[erlang-questions] What is the correct representation of text in erlang programs?

Steve Davis <>
Mon Apr 13 22:16:55 CEST 2009

Working with HTTP means a lot of work with text, I have been
frequently facing issues in trying to figure out whether a list of
integers represents a text string or just a list of integers (or
something else), and found myself wishing for a string type in Erlang
(please, please read further before wasting time responding to this
particular thought!).

I read quite a few past threads on this issue, and found a lot of
ideas and discussion about the "rightness" or otherwise of a string
type I found certain arguments pretty convincing, and I have ditched
the whole idea of a "string type" as a maguffin.

So what to do? Although the issue is old, I don't see any readily
available guidance. Here is my thinking on it:

I use JSON as it's familiar and simple, but the same issue applies to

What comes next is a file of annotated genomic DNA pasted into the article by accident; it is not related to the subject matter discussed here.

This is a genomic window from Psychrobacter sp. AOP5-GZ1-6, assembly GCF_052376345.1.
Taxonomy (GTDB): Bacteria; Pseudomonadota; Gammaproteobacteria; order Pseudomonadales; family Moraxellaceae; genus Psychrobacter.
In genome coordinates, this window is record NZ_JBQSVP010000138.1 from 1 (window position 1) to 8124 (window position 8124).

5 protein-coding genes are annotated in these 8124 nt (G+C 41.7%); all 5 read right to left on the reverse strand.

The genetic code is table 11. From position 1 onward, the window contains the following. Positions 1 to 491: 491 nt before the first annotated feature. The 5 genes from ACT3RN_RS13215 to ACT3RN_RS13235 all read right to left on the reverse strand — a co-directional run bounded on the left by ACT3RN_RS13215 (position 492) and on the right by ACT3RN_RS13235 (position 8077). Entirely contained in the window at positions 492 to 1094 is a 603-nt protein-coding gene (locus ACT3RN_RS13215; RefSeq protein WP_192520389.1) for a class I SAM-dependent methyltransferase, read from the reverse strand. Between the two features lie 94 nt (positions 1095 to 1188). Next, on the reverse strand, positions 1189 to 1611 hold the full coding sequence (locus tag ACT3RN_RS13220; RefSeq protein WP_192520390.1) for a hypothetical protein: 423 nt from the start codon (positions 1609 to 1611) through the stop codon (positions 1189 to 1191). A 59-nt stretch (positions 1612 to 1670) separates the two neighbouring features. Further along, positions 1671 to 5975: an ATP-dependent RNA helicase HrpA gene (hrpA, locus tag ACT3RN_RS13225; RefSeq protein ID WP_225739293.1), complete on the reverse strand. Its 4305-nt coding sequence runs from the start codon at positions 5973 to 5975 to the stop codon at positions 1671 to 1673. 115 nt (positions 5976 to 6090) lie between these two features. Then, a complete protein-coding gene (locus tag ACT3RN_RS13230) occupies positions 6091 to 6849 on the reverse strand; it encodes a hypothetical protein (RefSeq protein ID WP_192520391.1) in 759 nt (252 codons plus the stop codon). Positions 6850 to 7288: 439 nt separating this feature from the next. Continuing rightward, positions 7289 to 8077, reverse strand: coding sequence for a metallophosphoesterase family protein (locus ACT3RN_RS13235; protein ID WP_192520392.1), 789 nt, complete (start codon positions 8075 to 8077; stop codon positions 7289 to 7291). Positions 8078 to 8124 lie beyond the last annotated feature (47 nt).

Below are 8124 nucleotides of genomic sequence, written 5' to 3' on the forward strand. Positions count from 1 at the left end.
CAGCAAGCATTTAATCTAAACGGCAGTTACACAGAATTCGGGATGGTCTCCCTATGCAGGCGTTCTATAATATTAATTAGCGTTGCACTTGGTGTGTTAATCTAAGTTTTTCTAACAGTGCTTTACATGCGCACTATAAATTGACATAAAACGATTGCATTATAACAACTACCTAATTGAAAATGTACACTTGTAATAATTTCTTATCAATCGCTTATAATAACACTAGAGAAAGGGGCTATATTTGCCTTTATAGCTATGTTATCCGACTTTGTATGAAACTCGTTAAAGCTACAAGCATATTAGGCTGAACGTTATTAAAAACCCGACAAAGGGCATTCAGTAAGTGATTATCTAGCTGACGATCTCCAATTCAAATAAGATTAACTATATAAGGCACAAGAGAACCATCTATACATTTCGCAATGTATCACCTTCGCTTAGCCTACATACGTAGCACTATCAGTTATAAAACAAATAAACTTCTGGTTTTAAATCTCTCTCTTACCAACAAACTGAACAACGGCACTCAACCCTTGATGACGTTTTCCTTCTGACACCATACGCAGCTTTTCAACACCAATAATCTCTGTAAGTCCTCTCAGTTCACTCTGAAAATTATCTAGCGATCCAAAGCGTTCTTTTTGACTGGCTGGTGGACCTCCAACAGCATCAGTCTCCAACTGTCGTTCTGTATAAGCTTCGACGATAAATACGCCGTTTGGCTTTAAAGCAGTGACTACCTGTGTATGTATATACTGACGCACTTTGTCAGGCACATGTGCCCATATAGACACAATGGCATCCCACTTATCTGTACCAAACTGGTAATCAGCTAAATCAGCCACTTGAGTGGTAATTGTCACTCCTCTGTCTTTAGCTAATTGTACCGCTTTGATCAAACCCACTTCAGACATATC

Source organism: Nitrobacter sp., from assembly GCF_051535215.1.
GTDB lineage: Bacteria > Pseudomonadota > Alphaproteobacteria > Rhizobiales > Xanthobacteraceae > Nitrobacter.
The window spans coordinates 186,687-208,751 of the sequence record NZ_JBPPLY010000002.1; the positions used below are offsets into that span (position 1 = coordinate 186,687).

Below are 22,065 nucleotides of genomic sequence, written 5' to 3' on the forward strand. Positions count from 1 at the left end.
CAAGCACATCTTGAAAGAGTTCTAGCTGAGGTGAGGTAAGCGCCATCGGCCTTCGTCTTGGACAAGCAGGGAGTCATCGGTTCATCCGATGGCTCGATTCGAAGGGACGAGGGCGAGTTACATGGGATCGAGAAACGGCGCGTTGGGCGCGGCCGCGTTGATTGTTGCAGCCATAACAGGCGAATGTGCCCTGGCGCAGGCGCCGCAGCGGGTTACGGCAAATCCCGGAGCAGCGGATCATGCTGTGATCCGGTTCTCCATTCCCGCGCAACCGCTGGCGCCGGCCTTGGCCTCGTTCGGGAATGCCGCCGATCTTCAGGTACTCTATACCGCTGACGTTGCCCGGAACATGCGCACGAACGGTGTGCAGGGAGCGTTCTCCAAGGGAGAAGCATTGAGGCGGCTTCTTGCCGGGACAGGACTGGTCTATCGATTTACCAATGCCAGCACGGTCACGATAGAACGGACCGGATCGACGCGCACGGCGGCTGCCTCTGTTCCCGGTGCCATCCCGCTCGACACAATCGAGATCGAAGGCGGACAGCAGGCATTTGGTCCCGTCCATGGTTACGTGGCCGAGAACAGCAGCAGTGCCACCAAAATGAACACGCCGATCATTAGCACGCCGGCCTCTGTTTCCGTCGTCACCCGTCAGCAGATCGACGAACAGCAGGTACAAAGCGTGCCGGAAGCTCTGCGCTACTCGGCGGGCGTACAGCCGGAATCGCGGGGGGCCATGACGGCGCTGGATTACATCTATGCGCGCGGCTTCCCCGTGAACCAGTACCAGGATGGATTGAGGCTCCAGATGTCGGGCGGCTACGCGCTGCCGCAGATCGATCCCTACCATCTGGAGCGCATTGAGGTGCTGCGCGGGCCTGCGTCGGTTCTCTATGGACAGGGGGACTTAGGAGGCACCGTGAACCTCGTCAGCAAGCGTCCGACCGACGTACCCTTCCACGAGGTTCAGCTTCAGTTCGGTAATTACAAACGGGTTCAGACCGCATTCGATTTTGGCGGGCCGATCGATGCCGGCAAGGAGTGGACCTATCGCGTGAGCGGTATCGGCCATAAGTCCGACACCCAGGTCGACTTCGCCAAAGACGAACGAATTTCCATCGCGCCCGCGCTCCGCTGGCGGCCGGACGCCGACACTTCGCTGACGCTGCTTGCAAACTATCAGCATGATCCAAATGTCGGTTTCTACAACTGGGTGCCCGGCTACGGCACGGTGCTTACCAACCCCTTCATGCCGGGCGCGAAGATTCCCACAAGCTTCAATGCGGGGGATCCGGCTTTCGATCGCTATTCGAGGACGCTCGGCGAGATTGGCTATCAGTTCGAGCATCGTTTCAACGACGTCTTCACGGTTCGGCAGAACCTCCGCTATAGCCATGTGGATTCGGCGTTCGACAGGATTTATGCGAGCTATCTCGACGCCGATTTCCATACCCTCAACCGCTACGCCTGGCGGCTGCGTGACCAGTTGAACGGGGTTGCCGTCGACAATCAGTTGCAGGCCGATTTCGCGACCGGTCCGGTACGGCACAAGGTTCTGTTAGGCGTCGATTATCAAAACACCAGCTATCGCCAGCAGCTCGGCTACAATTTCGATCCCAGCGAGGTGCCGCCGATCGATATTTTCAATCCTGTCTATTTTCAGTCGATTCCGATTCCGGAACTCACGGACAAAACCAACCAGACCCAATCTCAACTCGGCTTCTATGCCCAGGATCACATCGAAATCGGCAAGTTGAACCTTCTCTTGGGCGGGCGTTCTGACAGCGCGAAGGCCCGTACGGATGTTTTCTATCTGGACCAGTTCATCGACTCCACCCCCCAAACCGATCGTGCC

most imported data.

Take a simple incoming JSON object such as:
   "hello": "world",

You would of course actually receive something like: "{\"hello\":
\"world\"}", or <<"{\"hello\": \"world\"}">>

The question then is: what is the correct term equivalent of this JSON
object? Given that a JSON object is a list of pairs, "K" : V,  then
the most obvious solution would be:

[ { hello, "world"} ]

... where the pair list that represents the object would be a list of
two-tuples with an atom key and the "string" represented as a list of

But suppose we add in an array (which of course is also a list):
   "hello": [ "world", "again" ],

Including an array "of strings" for the value makes life considerably
more indeterminate. When processing the data type. You need to decide
whether something Is a list of things or a representation of a text
thing, and that's not always (in fact, rarely) easy.

Looking at it this way, I've come to the conclusion that the "one true
way" to represent text values inside erlang terms is actually as
binaries... so for our example the correct solution would be:

[ {hello: <<"world">>} ]


[ {hello: [ <<"world">>, <<"again">>] } ]

Apart from "is this correct?", I have two questions:

1) If you use the rule of "text as binaries only", will this lead to
the correct solution in all cases of imported data types?

2) Are there boundary conditions I should be aware of?


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